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Carp to be released to control hydrilla in Lee Hall and Diascund reservoirs

In an effort to encourage a healthy aquatic habitat, which fosters a healthy water supply, Newport News Waterworks will be releasing sterile grass carp into the Diascund and Lee Hall reservoirs on Monday, March 25.

Media Contact
2013 Mar 21

In an effort to encourage a healthy aquatic habitat, which fosters a healthy water supply, Newport News Waterworks will be releasing sterile grass carp into the Diascund and Lee Hall reservoirs on Monday, March 25. The carp are known plant eaters, and are expected to help control the invasive hydrilla plant, which is causing environmental concerns in Diascund Reservoir, while the Lee Hall Reservoir release will be part of a pilot project. The time of the release is not confirmed as yet.

Hydrilla verticillata, also known as waterweed, is a submerged freshwater plant that is native to Europe, Africa and Asia. It is thought to have been introduced to the United States by the Florida aquarium trade in the 1960’s and since that time, has spread throughout much of the southeast and Mid-Atlantic regions of the U.S. Hydrilla grows rapidly and forms dense mats that can crowd out native aquatic plants, harm fish populations and impede boat traffic. Once established, hydrilla can be very difficult to control.

In the Diascund Reservoir, patches of hydrilla were first noted by landowners and Waterworks staff in 2007. It has quickly spread and as of late summer 2011, dense hydrilla growth could be found in many areas of the reservoir.

As the hydrilla has grown, so have the number of complaints received from adjacent landowners, boaters and fishermen. Landowners complain that they cannot access the reservoir for recreational purposes during the warmer months of the year, and some believe that their property values may be affected. Boaters complain that the hydrilla mats make navigation in the reservoirs difficult and cause large portions of the reservoirs to be inaccessible for fishing, especially in shallower water. Hydrilla plants caught in the props of their electric trolling motors need to be frequently removed to prevent the batteries from overheating.

The Virginia Department of Game and Inland Fisheries (VDGIF) biologists who monitor the fish population in Diascund Reservoir are beginning to notice some unwelcomed changes due to the hydrilla growth. The dense mats provide places for small prey fish (blue gills, other sunfish) to hide from the larger predator fish (largemouth bass, etc.). When this happens the reservoir can become over-populated with prey fish and the over-population results in stunted, less healthy fish. Since the bluegill like to feed on largemouth bass eggs and young, an over-abundance of blue gill can lead to a decrease in the number of largemouth bass in the reservoir. In their 2012 electrofishing survey of Diascund Reservoir, the VDGIF noticed a significant increase in the number of small bluegill present.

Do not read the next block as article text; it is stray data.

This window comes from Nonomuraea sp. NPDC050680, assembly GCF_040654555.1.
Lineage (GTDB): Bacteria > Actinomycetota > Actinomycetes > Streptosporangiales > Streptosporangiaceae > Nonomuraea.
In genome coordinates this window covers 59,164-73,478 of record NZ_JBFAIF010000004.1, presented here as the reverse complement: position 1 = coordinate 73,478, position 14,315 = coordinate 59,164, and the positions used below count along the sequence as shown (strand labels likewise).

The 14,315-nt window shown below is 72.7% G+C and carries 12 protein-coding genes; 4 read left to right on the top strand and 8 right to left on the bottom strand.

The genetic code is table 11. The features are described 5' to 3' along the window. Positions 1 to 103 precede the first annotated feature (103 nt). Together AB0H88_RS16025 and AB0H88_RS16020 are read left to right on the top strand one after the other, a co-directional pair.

Once hydrilla has become established, it is nearly impossible to remove it completely or permanently. Without some type of control, hydrilla could spread throughout most of reservoir. While there are numerous control options available, what seems to work best in other reservoirs around the state is the introduction of a hydrilla-eating fish called the white amur carp or grass carp.

These fish are native to eastern China and Siberia and are one of the largest members of the minnow family. They were first brought to the U.S. in the 1960’s to study their ability to help control unwanted aquatic plants. The carp were found to be effective plant eaters but there was concern that introducing a breeding population of non-native fish to U.S. lakes and rivers could cause problems. In the 1980’s however, biologists discovered a way to alter the carp eggs that would result in adult fish that were sterile and therefore unable to reproduce. Since then the carp have been stocked in lakes and ponds across the country to aid in controlling nuisance aquatic plants.

Waterworks will stock 1,000 of the sterile grass carp in Diascund Reservoir. One hundred will be released into the Lee Hall Reservoir, which has much less hydrilla than Diascund, as a pilot program. The carp, hatched and raised at a fish farm in Arkansas, will be 10 to 12 inches in size in order to prevent them from being quickly eaten by other fish. The U.S. Fish and Wildlife Service will test the fish to ensure they are sterile before they are brought into the state. Smith Minnow Farm in Victoria, Virginia, will deliver the fish to Newport News.

According to Andrew Rich, Waterworks’ Watershed Property Administrator, “Our goal is to keep the amount of hydrilla in the reservoir to an acceptable level, not to completely eradicate it. With the assistance of the Virginia Department of Game and Inland Fisheries, we will be monitoring the fish and their effect on the hydrilla for the next few years to find out if 1,000 fish are going to provide the level of control needed.”

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